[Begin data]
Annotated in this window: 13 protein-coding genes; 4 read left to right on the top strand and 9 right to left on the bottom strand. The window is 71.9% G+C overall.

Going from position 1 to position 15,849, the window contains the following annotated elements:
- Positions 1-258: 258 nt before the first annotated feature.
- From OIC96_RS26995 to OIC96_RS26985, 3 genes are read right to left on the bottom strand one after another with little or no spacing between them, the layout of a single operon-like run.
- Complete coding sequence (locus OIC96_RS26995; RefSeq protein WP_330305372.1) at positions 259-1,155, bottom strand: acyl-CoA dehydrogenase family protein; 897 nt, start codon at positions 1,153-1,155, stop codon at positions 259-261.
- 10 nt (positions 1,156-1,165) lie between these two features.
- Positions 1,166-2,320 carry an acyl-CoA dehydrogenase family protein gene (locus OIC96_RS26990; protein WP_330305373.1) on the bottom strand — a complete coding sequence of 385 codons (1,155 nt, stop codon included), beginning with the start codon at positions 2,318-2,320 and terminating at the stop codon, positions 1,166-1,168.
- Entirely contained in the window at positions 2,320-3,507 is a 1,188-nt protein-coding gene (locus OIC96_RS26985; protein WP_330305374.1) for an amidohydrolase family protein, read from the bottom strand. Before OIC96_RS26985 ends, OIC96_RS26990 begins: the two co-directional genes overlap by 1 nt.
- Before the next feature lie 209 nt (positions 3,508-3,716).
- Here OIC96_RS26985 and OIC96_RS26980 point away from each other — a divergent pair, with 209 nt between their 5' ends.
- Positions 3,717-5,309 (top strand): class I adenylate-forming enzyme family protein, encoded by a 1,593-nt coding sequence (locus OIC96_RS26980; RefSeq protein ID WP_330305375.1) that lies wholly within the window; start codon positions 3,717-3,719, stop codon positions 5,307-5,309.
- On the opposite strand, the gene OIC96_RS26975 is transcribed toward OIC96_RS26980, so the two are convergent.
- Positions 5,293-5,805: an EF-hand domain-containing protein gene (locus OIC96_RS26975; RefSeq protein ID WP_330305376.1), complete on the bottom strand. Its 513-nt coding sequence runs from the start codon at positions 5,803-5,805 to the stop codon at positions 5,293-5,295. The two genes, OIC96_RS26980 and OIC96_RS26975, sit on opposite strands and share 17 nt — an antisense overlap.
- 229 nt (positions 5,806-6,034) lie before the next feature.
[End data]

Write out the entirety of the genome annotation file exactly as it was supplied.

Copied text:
Annotated in this window: 13 protein-coding genes; 4 read left to right on the top strand and 9 right to left on the bottom strand. The window is 71.9% G+C overall.

Going from position 1 to position 15,849, the window contains the following annotated elements:
- Positions 1-258: 258 nt before the first annotated feature.
- From OIC96_RS26995 to OIC96_RS26985, 3 genes are read right to left on the bottom strand one after another with little or no spacing between them, the layout of a single operon-like run.
- Complete coding sequence (locus OIC96_RS26995; RefSeq protein WP_330305372.1) at positions 259-1,155, bottom strand: acyl-CoA dehydrogenase family protein; 897 nt, start codon at positions 1,153-1,155, stop codon at positions 259-261.
- 10 nt (positions 1,156-1,165) lie between these two features.
- Positions 1,166-2,320 carry an acyl-CoA dehydrogenase family protein gene (locus OIC96_RS26990; protein WP_330305373.1) on the bottom strand — a complete coding sequence of 385 codons (1,155 nt, stop codon included), beginning with the start codon at positions 2,318-2,320 and terminating at the stop codon, positions 1,166-1,168.
- Entirely contained in the window at positions 2,320-3,507 is a 1,188-nt protein-coding gene (locus OIC96_RS26985; protein WP_330305374.1) for an amidohydrolase family protein, read from the bottom strand. Before OIC96_RS26985 ends, OIC96_RS26990 begins: the two co-directional genes overlap by 1 nt.
- Before the next feature lie 209 nt (positions 3,508-3,716).
- Here OIC96_RS26985 and OIC96_RS26980 point away from each other — a divergent pair, with 209 nt between their 5' ends.
- Positions 3,717-5,309 (top strand): class I adenylate-forming enzyme family protein, encoded by a 1,593-nt coding sequence (locus OIC96_RS26980; RefSeq protein ID WP_330305375.1) that lies wholly within the window; start codon positions 3,717-3,719, stop codon positions 5,307-5,309.
- On the opposite strand, the gene OIC96_RS26975 is transcribed toward OIC96_RS26980, so the two are convergent.
- Positions 5,293-5,805: an EF-hand domain-containing protein gene (locus OIC96_RS26975; RefSeq protein ID WP_330305376.1), complete on the bottom strand. Its 513-nt coding sequence runs from the start codon at positions 5,803-5,805 to the stop codon at positions 5,293-5,295. The two genes, OIC96_RS26980 and OIC96_RS26975, sit on opposite strands and share 17 nt — an antisense overlap.
- 229 nt (positions 5,806-6,034) lie before the next feature.